Glimpses of Israel - Rosh Hanikra

by Joseph Hunting

Rosh Hanikra is the northern-most place on Israel's coastline. The name means Grottoes' Head. Traders from the dawn of history have passed this way and Joshua mentions Rosh Hanikra as Israel's northern border.

Later in Israel's history Alexander the Great led his armies past these beautiful grottoes and steps were carved in the soft limestone cliffs to assist the passage of caravans and their laden beasts over the steep approaches.

During World War I a road was built along the rugged coastline by Indian engineers. During World War 2 British army units dug a tunnel for a railway to connect Haifa with Beirut. This railway formed an important link with Mediterranean coastal towns during the mandate period. However, in March 1947 the Palmach blew up the railway adjacent to the tunnel to prevent Arab forces invading Israel from the north. The line has not been opened since.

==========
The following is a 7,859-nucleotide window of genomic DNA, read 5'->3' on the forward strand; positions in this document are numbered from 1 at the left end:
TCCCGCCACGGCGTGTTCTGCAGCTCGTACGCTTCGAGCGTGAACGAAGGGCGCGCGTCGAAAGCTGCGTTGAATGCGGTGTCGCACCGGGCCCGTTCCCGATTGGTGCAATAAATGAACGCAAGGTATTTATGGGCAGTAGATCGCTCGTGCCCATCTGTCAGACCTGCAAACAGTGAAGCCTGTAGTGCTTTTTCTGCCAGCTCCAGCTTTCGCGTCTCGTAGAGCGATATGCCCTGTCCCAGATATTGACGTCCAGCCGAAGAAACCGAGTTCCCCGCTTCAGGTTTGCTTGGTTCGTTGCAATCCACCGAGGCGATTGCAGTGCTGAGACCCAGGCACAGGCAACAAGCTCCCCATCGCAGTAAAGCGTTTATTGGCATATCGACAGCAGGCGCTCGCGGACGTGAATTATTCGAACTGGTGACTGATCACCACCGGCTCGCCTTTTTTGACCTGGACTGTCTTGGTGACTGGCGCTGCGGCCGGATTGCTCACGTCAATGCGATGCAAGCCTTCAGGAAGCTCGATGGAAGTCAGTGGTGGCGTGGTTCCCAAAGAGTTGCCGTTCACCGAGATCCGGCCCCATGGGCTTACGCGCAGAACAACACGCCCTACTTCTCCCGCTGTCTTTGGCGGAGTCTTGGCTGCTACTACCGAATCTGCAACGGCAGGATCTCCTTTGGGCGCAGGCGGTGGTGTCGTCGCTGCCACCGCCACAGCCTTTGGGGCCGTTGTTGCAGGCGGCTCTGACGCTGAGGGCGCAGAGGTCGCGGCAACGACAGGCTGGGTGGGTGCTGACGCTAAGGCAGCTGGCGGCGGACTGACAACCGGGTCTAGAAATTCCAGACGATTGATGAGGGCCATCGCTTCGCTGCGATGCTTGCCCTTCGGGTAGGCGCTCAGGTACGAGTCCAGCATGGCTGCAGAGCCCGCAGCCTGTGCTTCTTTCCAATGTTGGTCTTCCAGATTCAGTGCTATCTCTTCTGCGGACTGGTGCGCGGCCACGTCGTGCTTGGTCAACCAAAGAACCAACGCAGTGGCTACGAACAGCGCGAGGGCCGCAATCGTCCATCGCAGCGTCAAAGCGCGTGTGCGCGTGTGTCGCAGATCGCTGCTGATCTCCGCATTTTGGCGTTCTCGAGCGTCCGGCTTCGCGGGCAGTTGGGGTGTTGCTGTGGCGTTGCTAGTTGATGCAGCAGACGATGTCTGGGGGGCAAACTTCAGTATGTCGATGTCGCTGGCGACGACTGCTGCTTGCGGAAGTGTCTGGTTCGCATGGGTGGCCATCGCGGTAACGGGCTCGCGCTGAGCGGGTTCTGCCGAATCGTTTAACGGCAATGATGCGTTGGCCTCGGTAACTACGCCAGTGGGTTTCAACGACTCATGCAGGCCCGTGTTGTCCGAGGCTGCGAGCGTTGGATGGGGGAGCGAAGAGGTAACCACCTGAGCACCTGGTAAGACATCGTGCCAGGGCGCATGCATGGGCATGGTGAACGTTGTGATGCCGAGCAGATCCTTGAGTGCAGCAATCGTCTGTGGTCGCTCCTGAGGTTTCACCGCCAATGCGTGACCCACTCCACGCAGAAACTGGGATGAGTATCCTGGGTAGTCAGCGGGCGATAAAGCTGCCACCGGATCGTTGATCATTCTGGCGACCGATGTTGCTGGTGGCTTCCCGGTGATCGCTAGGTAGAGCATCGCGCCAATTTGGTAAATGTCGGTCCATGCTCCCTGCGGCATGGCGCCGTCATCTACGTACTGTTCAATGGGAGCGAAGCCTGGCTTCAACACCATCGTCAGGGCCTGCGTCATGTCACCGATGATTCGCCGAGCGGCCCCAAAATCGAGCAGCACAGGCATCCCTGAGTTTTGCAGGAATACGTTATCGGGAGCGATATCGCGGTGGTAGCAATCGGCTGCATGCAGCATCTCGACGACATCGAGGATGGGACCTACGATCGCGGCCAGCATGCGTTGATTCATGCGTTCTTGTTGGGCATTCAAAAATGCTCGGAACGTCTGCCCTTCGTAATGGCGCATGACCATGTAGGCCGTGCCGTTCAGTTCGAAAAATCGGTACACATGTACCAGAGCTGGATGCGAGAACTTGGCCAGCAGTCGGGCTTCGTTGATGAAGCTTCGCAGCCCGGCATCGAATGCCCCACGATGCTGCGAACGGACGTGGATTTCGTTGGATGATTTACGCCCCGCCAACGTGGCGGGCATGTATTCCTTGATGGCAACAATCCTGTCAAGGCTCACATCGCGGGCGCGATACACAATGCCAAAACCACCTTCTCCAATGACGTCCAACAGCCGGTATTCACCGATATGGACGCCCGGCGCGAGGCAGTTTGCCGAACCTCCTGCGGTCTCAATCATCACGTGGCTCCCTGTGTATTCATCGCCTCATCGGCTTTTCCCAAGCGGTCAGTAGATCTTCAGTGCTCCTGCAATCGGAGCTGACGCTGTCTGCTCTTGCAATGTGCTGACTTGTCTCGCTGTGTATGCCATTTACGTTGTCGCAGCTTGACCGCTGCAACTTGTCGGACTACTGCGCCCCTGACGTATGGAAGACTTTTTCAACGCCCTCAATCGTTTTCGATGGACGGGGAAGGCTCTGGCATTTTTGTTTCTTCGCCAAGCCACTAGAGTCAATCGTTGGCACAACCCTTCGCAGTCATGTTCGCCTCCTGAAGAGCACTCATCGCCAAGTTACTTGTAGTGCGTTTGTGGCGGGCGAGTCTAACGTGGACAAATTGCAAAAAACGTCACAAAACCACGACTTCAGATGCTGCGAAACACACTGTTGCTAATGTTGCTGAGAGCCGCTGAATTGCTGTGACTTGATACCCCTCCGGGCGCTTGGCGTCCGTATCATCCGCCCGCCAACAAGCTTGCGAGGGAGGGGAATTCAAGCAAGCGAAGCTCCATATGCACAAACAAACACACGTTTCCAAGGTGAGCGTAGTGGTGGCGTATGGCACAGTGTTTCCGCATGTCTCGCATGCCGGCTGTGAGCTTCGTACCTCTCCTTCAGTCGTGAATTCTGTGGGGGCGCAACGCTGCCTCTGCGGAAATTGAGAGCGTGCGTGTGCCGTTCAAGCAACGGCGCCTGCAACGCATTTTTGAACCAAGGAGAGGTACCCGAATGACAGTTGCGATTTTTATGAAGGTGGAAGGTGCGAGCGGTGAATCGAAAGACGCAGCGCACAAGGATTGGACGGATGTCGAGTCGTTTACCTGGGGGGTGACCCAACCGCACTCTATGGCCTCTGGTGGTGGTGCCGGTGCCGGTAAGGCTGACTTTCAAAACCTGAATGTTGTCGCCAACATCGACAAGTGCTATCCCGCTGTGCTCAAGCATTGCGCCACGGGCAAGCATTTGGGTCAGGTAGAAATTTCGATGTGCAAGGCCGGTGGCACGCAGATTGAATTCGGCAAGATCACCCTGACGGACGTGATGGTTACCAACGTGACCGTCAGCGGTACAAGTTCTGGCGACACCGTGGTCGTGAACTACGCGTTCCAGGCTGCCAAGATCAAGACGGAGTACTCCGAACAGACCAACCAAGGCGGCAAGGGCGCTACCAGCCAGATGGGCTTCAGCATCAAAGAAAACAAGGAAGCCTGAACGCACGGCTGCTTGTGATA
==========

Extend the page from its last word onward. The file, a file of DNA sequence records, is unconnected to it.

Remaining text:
The white limestone cliffs at Rosh Hanikra form the extremity of a limestone chain of mountains in northern Israel. They plunge almost perpendicularly into the sea from a height of about 250 feet. Access to the grottoes is by means of a cable car.

The grottoes are the result of erosion over thousands of years. At evening time, particularly when there is a colourful sunset, the grottoes are breathtakingly beautiful.